Finally, as Gus tells it, Florence took advantage of him when he visited her in the hospital. Gus couldn’t say no to the impassioned pleas of Florence McDonald delivered from her hospital bed.
On January l0, l979, everything seemed to happen at once. Loni Hancock was conclusively out for both Mayor and Council. She left town on a business trip that would keep her away from Berkeley until after the BCA Convention. The Gazette, contacting Loni in Nashville, Tennessee, headlined her withdrawal on the January l2, l979 front page. It turned out that the Carter administration would not allow Loni to keep her job and run for Mayor. There has always been speculation that Warren Widener, an early Carter supporter, used his influence in Washington to block Loni’s candidacy.
Also on January l0, l979, Mal Warwick announced that Gus Newport was a candidate for Mayor with the backing of Dellums and George.
While Loni Hancock, Gus Newport, and John Denton were each playing Hamlet, John’s indecision apparently lasted one day longer than the others. On January l0, he was rumored to be running for City Council, but friends urged him to re-enter the Mayor’s race on the grounds that Gus Newport was un-electable. Finally, John Denton decided to fight back as a revitalized candidate for Mayor.
On January ll, l979, Gus Newport and John Denton made their first joint appearance as rival Mayoral candidates for the BCA nomination. Together with Warren Widener, their debut came at a most unlikely forum: the Berkeley Democratic Alliance’s endorsement meeting. The very surprised BDA members wanted no part of this late-blooming internal BCA conflict and completely ducked the Mayor’s race.
As in l977, the combination of reluctant/indecisive BCA candidates, the resulting vacuum, and then desperate, emergency efforts to fill that vacuum, produced a surprise political clash, this time over the nomination for Mayor. The opening battle was fought at the Search Committee’s January l3, l979 meeting, the day before the convention. The Coalition’s biggest guns appeared out of nowhere and started firing.
Congressman Dellums, backed by Supervisor George, told the Search Committee why they believed a black BCA candidate for Mayor was a political necessity. Only Gus Newport, Ron argued, could defeat Warren Widener without polarizing the city along racial lines. Ron declared that BCA’s future lay in appealing to Third World voters, undercutting Widener’s support in west and southwest Berkeley. Dellums added that if BCA nominated John Denton for Mayor, Ron didn’t know whether he would endorse him. That sounded like a threat.
Dellums’ sudden and dramatic personal involvement in the race for Mayor resulted in large part from a political problem that had little to do with Denton or Newport. The Congressman was being subjected to severe criticism by his opponents in the black community for Ron’s alleged subservience to whites. The proof of these charges was Dellums’ repeated refusal to support black candidates for office. Examples included Ron’s l972 endorsement of Tom Bates rather than a black opponent, his l975 backing of Louise Stoll for School Board plus Ying Kelley over Widener for Mayor, and most recently, Ron’s active support for Helen Burke against James Sweeney.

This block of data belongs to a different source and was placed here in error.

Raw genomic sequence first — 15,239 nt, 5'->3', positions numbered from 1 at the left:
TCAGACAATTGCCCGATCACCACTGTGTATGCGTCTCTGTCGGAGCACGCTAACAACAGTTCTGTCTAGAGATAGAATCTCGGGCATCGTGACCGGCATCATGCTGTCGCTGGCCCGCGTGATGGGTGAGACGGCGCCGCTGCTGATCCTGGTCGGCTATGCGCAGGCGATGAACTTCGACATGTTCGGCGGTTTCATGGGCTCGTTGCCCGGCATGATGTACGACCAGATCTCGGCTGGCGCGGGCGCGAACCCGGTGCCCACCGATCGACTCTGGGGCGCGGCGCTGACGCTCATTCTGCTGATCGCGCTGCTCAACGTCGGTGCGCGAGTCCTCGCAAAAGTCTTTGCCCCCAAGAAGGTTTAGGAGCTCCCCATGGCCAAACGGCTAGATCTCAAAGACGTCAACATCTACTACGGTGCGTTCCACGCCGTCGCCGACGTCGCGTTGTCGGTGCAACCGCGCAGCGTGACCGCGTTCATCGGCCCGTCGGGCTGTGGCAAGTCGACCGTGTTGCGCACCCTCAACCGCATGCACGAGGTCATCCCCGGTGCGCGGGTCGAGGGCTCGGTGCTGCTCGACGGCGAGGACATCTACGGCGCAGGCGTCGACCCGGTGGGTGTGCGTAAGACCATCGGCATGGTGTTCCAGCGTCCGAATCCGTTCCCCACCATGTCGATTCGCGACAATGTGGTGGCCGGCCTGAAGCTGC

The fact that Dellums’ endorsements had been based upon progressive politics, rather than race, worked to Ron’s detriment in the black community where race was everything to many people.
Dellums was now convinced that his own political legitimacy as a black leader required him to break this self-destructive endorsement pattern, starting with the Berkeley Mayor’s race. Ron would have made an exception for Loni Hancock, a personal friend with unique qualities and incredible broad-based support, but none of these special considerations applied to John Denton. Not only had Ron Dellums and John Denton never been friends, Ron’s closest advisers within BCA were all anti-Denton.
Finally, many people around Ron had disliked Denton ever since he challenged (and maligned) BART Director Dick Clark, a Dellums ally, in l974. The Dellums office blamed Denton for Clark’s eventual defeat at the hands of a potential enemy, Art Shartsis. So there would be no special favors for John Denton. Dellums needed to endorse a black candidate and he would do everything possible to get Gus Newport nominated.
John Denton’s supporters, led by Larry Duga, responded to Dellums at the Search Committee. Larry eloquently called for a color-blind test of political qualifications and experience to head the ticket, arguing that John Denton had earned BCA’s support through his work on the City Council and a lifetime record of activism on behalf of Third World people, the poor, and other progressive causes. Furthermore, Denton backers asserted that John was a much stronger city-wide candidate than the totally unknown Gus Newport. After all, Denton had already carried Berkeley twice, in l974 and l975. Additionally, many people objected to Dellums’ perceived heavyhanded attempt to intervene in the BCA process at the last second.
Thus, while Dellums galvanized support for Gus Newport, he also produced a pro-Denton backlash against the Congressman’s apparent attempt to play kingmaker.
In a very tense atmosphere, the Search Committee voted not to make any evaluations or recommendations for Mayor. Since a Search Committee consensus was obviously impossible, the Newport vs. Denton battle ended up being dumped, untreated, on the convention for the general membership to decide.